Anyone surprised the critically acclaimed box-office monstrosity “Avatar” didn’t sweep all of the nine Academy Awards it was nominated for? Considering that many movie-goers are claiming that “Avatar” has change the landscape of modern filmmaking, no one should be surprised that this big budget blockbuster wasn’t a big winner at the 2010 Academy Awards, especially in the Best Picture category. In fact, current trends over the last 5 years will show you that the Academy Of Motion Picture Arts And Sciences has swayed towards awarding Oscars to independently produced “art house” films instead of the traditional big-money earners that have dominated the awards in the past. Did “Avatar” get snubbed or is this just a sign that independent filmmaking is reaching a quality that is hard for mainstream Hollywood to keep up with? Lets consider the big Oscar winners over the past few years:
Despite the buzz of “Avatar”, Iraq War thriller “The Hurt Locker” walked away with 6 Academy Awards including Best Picture and Best Director. This indie film has been on the festival circuit since 2008 but finally found US distribution through Summit Entertainment in 2009, making it eligible for this year’s Oscar season. The film claimed by critics to be the most authentic and honest depiction out of the recent Iraq War movies.
“Slumdog Millionaire” was nominated for 10 Academy Awards and won 8. It’s also important to know that 3 out of the 5 Best Picture nominees of that year were independently produced films (“Milk”, “The Reader, along with “Slumdog”). Warner Brothers Studio was at first skeptical of the commercial viability of “Slumdog” and finally agreed to distribute the film through Fox Searchlight. Its box-office sales since the 2008 Academy Awards have proved Warner Brothers otherwise (over $377 worldwide gross).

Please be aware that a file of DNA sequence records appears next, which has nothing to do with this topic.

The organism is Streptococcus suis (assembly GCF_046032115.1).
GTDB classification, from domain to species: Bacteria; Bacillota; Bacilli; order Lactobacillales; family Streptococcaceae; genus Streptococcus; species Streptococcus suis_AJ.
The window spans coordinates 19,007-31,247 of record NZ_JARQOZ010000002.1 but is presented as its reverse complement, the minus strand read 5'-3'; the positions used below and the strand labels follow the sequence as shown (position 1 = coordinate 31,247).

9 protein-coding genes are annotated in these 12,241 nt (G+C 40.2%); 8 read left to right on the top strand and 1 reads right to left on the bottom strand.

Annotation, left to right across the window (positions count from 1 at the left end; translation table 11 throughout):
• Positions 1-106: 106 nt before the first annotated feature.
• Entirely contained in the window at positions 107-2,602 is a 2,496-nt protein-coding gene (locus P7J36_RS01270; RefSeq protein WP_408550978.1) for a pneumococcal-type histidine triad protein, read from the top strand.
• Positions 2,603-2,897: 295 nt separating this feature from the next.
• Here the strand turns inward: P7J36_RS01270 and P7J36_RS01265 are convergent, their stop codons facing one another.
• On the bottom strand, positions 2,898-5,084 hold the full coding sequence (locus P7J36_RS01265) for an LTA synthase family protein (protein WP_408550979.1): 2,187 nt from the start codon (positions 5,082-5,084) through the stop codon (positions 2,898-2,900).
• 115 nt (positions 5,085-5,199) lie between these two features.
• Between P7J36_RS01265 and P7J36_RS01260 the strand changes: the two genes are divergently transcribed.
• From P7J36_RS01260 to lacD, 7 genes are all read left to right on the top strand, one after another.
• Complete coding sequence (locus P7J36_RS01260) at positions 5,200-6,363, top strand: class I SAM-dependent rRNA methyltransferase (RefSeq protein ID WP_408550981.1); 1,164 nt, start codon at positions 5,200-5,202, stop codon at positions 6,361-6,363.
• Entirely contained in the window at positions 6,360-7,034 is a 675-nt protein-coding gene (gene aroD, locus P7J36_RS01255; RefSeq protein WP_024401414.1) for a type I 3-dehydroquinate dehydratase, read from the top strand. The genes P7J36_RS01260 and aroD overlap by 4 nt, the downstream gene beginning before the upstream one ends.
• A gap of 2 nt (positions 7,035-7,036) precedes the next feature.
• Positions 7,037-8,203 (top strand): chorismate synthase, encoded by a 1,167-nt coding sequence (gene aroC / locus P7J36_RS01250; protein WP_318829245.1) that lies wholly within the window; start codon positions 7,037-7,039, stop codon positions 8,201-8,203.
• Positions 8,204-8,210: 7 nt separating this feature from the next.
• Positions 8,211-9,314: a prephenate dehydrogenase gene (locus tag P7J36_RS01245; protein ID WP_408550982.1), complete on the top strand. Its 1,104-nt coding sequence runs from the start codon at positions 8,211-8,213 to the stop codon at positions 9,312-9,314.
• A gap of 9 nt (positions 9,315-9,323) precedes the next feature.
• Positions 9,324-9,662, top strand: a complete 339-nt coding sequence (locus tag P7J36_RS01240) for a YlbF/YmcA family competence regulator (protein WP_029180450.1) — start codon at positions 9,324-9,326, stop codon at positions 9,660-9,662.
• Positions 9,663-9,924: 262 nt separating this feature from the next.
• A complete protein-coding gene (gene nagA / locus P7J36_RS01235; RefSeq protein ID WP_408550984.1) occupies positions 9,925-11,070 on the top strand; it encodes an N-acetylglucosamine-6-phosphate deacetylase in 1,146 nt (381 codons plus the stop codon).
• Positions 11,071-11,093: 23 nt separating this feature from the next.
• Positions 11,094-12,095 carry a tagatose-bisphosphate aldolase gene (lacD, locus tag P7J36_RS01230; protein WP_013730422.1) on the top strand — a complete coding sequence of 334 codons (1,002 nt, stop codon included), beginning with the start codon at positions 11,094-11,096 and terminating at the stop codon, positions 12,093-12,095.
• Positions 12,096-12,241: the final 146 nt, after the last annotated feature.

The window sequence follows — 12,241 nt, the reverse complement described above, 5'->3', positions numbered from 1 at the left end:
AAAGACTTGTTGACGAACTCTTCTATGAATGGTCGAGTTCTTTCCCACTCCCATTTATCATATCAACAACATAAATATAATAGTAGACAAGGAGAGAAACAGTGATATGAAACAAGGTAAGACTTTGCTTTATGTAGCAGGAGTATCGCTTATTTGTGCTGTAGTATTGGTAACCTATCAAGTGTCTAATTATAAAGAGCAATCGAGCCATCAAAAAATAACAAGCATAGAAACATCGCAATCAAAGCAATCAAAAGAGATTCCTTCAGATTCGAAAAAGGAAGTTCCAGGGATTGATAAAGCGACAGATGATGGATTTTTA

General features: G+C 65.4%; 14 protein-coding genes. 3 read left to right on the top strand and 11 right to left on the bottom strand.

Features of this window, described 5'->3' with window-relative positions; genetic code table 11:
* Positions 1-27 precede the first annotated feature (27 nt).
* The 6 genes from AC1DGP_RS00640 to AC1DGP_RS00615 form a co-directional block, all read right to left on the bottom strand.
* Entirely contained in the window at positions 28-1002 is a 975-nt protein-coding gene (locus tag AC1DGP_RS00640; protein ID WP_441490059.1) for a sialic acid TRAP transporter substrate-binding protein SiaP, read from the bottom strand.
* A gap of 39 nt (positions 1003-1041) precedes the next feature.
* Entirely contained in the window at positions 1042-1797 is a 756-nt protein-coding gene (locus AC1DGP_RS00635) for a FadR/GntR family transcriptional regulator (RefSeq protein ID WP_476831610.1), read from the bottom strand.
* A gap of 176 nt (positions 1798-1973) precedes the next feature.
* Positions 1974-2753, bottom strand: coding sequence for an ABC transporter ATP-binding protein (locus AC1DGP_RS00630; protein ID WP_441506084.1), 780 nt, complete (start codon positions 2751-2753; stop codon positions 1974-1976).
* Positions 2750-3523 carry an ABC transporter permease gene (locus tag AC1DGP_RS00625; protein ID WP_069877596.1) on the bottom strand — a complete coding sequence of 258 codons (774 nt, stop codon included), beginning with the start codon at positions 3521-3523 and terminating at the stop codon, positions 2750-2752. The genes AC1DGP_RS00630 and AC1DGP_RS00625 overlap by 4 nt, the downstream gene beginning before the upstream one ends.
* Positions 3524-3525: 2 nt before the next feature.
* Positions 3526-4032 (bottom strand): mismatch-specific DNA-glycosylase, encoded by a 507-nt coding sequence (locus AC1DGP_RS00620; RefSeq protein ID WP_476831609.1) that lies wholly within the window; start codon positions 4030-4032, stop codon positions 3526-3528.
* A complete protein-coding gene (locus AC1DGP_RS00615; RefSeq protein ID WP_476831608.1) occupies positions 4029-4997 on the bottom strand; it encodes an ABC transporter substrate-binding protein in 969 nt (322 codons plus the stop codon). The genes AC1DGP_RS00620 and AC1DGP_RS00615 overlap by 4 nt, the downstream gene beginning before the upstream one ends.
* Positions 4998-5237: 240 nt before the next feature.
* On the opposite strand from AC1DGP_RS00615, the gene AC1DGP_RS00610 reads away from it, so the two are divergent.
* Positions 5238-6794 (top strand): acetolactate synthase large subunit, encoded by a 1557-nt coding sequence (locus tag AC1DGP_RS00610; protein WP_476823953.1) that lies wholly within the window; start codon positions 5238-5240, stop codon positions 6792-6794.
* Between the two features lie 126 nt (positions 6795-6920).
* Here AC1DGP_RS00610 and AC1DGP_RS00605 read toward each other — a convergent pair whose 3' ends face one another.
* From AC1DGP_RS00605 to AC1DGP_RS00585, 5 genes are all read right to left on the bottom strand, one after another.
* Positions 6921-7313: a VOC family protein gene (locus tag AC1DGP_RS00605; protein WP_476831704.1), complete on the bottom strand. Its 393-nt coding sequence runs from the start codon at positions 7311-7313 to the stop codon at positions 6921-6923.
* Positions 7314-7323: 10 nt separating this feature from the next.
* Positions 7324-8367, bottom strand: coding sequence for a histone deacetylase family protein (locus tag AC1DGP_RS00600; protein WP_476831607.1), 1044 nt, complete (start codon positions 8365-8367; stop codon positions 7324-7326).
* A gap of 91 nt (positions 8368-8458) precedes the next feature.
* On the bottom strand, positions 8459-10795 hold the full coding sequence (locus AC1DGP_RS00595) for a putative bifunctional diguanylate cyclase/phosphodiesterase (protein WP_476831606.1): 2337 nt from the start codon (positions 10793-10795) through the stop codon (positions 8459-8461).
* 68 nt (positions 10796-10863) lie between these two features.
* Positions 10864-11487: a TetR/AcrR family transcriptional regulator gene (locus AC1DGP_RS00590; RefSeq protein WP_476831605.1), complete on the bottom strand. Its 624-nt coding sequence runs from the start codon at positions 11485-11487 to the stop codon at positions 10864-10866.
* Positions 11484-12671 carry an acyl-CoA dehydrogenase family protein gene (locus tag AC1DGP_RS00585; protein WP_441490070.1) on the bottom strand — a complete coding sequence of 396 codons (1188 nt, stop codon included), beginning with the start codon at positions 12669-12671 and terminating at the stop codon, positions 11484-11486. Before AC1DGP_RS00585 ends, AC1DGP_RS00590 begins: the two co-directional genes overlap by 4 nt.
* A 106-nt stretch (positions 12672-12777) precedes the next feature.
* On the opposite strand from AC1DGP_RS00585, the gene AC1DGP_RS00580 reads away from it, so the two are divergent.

4 out of the 5 Best Picture nominees of 2007 were distributed by the art-house wings of the major Hollywood studios (Focus Features, Fox Searchlight, Miramax/Paramount Vantage). The big winner for 2007 was Miramax’s “No Country For Old Men” with 5 Oscar wins including Best Picture. Other lower-budget notables of that year were Best Original Screenplay “Juno” and Best Actor/Best /Cinematography “There Will Be Blood”.
Although “The Departed” was 2006’s big Oscar Winner with 4 awards, 3 out of 5 Best Picture nominees were lower-budget features (“The Queen”, “Babel” and “Little Miss Sunshine”). 2005’s most critically acclaimed films were “Crash” and “Brokeback Mountain”, both lower-budget features. Both of the films won 3 Oscars each, with “Crash” winning the Best Picture category.